In his BBC lecture last week Mervyn King, Governor of the Bank of England inferred that he had seen the banking crisis coming but had been unable to convince the government to take action. “In hindsight … we should have shouted from the rooftops … we should have tried harder”.
I have seen Mervyn King speak and he comes across as logical and capable with considerable brain power throbbing away under that urbane and calm exterior. However when you reflect on what he says not all of it hangs together quite as neatly as it first sounds.
In particular, given that the BoE is to have a central role in regulation of the financial sector in future, he continues to duck the issue of an inquiry into the part played by the BoE itself in the financial crisis. Mervyn King has neatly side stepped any suggestions of this mainly on the grounds that the bank had no direct role in regulating the financial sector at the time.
For us this is just another indication that we have not really got to the core of what went wrong to cause the global financial crisis and subsequent recession. Various proposed changes such as BoE becoming the key regulator and separation of retail from investment banking sound as though they might work. However they seem rather more “knee jerk” than based on thorough analysis and assessment of cause and effect. In particular we don’t think the “people factor” has been examined thoroughly.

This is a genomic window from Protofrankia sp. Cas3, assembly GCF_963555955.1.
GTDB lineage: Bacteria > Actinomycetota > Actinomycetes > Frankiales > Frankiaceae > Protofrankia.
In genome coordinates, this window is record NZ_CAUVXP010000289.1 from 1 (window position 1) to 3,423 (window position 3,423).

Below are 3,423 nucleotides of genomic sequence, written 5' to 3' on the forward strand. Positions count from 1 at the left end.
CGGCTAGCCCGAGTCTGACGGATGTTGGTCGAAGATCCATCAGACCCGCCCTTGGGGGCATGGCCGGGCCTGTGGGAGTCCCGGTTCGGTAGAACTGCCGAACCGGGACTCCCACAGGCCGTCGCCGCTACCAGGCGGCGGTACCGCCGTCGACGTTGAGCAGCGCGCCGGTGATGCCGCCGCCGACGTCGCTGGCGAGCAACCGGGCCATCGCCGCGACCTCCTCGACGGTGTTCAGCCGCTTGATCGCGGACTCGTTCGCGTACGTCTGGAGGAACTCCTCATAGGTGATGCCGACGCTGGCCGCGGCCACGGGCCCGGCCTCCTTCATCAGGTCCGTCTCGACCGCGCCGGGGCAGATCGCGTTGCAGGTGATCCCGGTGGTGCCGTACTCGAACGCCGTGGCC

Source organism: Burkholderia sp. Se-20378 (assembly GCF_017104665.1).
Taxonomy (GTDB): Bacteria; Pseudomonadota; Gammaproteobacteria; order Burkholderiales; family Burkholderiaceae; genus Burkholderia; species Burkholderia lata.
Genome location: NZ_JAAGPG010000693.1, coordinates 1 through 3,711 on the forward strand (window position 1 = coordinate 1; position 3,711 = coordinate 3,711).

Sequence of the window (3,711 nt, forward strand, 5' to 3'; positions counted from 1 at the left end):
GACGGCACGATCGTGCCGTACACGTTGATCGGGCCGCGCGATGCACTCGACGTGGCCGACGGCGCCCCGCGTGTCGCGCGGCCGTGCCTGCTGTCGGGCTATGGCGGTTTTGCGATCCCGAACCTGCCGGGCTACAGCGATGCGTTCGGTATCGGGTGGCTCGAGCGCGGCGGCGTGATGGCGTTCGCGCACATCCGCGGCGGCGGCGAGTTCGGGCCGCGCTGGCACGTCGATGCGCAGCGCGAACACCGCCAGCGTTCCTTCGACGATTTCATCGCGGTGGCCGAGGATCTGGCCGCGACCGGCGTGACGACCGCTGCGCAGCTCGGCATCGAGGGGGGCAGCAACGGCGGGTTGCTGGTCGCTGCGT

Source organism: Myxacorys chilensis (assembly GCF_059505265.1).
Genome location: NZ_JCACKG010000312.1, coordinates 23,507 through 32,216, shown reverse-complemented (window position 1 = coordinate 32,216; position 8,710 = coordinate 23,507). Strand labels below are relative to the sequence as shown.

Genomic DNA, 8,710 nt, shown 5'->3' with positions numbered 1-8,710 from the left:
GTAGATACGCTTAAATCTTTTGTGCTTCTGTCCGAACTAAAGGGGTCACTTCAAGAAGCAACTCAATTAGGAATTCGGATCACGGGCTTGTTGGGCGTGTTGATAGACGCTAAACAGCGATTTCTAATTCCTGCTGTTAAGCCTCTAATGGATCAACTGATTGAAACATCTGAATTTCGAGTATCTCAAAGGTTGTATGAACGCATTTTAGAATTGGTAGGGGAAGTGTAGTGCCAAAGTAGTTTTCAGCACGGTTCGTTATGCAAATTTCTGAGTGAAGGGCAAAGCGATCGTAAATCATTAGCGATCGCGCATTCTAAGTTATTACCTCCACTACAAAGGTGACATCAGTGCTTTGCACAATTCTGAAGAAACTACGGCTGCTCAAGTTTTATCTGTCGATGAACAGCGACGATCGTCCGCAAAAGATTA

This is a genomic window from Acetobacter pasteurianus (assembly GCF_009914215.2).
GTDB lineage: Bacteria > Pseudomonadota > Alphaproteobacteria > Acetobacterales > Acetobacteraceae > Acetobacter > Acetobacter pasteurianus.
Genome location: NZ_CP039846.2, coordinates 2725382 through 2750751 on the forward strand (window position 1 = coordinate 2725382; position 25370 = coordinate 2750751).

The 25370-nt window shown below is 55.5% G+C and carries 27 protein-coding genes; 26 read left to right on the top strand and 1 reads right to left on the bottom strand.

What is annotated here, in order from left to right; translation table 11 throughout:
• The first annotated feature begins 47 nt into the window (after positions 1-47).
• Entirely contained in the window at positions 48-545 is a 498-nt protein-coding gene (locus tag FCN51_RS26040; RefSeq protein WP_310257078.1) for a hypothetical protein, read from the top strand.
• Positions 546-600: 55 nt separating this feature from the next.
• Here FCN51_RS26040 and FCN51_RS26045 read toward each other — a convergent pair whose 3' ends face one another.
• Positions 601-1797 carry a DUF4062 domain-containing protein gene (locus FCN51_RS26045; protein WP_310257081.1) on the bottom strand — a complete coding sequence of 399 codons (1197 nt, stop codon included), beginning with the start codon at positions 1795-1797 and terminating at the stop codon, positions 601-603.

The flaw in the machine
There is a widely held but flawed belief that organisations can be operated like machines. Operate them according to the manual, pull the right levers and they will produce the results you expect. However there is one highly unreliable and unpredictable component in these machines – people. People have emotions so they do not always behave or respond as you expect.
Two of the most powerful of human emotions are fear and greed and it has long been acknowledged that these are powerful drivers of financial markets. They don’t just influence the bankers, investors and so on; they also influence politicians and governments. Politicians were more than happy to let the credit dance go on because they believed voters would give them the credit for choosing the music.
We believe a more thorough study of the behaviours, both within BoE and elsewhere is needed before a really robust solution for preventing or at least containing future financial crises can be devised.
Shareholders – even more revolting
After a third of Barclay’s shareholders refused to support the company’s remuneration report, 59% of Aviva shareholders voted against theirs, in spite of last minute concessions over directors’ pay. At Immarsat 61% of shareholders refused to back its report. Now Sly Bailey, CE of Trinity Mirror Group will step down at the end of the year. Ms Bailey has received around £14m in the nine years she has been in the job whilst Trinity’s share price dropped over 90% in the same period.